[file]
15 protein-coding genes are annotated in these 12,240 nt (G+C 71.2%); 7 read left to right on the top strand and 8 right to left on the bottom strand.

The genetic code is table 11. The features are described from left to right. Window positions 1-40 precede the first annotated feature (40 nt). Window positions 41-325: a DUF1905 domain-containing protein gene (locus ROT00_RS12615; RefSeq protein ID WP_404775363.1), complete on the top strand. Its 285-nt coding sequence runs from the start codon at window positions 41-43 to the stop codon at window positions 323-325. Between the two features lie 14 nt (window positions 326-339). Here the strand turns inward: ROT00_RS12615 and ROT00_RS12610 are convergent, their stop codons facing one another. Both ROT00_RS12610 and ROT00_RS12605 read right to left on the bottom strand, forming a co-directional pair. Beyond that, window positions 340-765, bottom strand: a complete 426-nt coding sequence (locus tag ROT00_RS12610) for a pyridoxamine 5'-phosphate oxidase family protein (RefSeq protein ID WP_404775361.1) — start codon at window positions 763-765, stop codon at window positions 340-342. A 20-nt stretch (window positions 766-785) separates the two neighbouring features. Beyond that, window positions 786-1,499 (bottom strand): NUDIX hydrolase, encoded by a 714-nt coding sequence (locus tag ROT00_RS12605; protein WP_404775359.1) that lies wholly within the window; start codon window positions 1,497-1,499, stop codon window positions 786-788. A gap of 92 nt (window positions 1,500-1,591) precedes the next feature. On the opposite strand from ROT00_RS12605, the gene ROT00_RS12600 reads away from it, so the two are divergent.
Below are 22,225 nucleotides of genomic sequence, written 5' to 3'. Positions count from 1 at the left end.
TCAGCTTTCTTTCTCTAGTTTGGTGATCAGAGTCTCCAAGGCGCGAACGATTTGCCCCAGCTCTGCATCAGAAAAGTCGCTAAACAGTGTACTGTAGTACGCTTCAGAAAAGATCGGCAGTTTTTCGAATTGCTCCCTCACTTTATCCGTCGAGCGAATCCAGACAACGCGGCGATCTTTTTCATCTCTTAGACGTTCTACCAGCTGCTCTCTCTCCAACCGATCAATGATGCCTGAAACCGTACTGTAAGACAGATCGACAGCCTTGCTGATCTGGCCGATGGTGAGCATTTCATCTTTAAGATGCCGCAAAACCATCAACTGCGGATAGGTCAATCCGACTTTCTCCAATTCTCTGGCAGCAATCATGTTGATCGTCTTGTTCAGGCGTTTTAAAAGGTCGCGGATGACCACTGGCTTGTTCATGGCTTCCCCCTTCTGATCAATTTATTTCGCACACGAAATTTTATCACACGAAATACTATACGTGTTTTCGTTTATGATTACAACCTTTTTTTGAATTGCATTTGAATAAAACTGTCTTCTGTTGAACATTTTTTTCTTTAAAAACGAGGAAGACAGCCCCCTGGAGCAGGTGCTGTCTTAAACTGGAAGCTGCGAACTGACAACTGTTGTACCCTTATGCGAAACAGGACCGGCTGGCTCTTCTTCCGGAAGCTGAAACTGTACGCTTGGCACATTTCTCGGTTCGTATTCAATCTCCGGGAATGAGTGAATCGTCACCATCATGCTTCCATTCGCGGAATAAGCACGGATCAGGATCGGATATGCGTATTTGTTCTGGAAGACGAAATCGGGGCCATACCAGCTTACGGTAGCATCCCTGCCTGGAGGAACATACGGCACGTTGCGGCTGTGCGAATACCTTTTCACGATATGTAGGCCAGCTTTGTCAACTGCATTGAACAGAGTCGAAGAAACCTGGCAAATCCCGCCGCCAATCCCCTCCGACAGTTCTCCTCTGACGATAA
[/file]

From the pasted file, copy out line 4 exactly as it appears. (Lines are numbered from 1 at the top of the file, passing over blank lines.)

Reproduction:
TCAGCTTTCTTTCTCTAGTTTGGTGATCAGAGTCTCCAAGGCGCGAACGATTTGCCCCAGCTCTGCATCAGAAAAGTCGCTAAACAGTGTACTGTAGTACGCTTCAGAAAAGATCGGCAGTTTTTCGAATTGCTCCCTCACTTTATCCGTCGAGCGAATCCAGACAACGCGGCGATCTTTTTCATCTCTTAGACGTTCTACCAGCTGCTCTCTCTCCAACCGATCAATGATGCCTGAAACCGTACTGTAAGACAGATCGACAGCCTTGCTGATCTGGCCGATGGTGAGCATTTCATCTTTAAGATGCCGCAAAACCATCAACTGCGGATAGGTCAATCCGACTTTCTCCAATTCTCTGGCAGCAATCATGTTGATCGTCTTGTTCAGGCGTTTTAAAAGGTCGCGGATGACCACTGGCTTGTTCATGGCTTCCCCCTTCTGATCAATTTATTTCGCACACGAAATTTTATCACACGAAATACTATACGTGTTTTCGTTTATGATTACAACCTTTTTTTGAATTGCATTTGAATAAAACTGTCTTCTGTTGAACATTTTTTTCTTTAAAAACGAGGAAGACAGCCCCCTGGAGCAGGTGCTGTCTTAAACTGGAAGCTGCGAACTGACAACTGTTGTACCCTTATGCGAAACAGGACCGGCTGGCTCTTCTTCCGGAAGCTGAAACTGTACGCTTGGCACATTTCTCGGTTCGTATTCAATCTCCGGGAATGAGTGAATCGTCACCATCATGCTTCCATTCGCGGAATAAGCACGGATCAGGATCGGATATGCGTATTTGTTCTGGAAGACGAAATCGGGGCCATACCAGCTTACGGTAGCATCCCTGCCTGGAGGAACATACGGCACGTTGCGGCTGTGCGAATACCTTTTCACGATATGTAGGCCAGCTTTGTCAACTGCATTGAACAGAGTCGAAGAAACCTGGCAAATCCCGCCGCCAATCCCCTCCGACAGTTCTCCTCTGACGATAA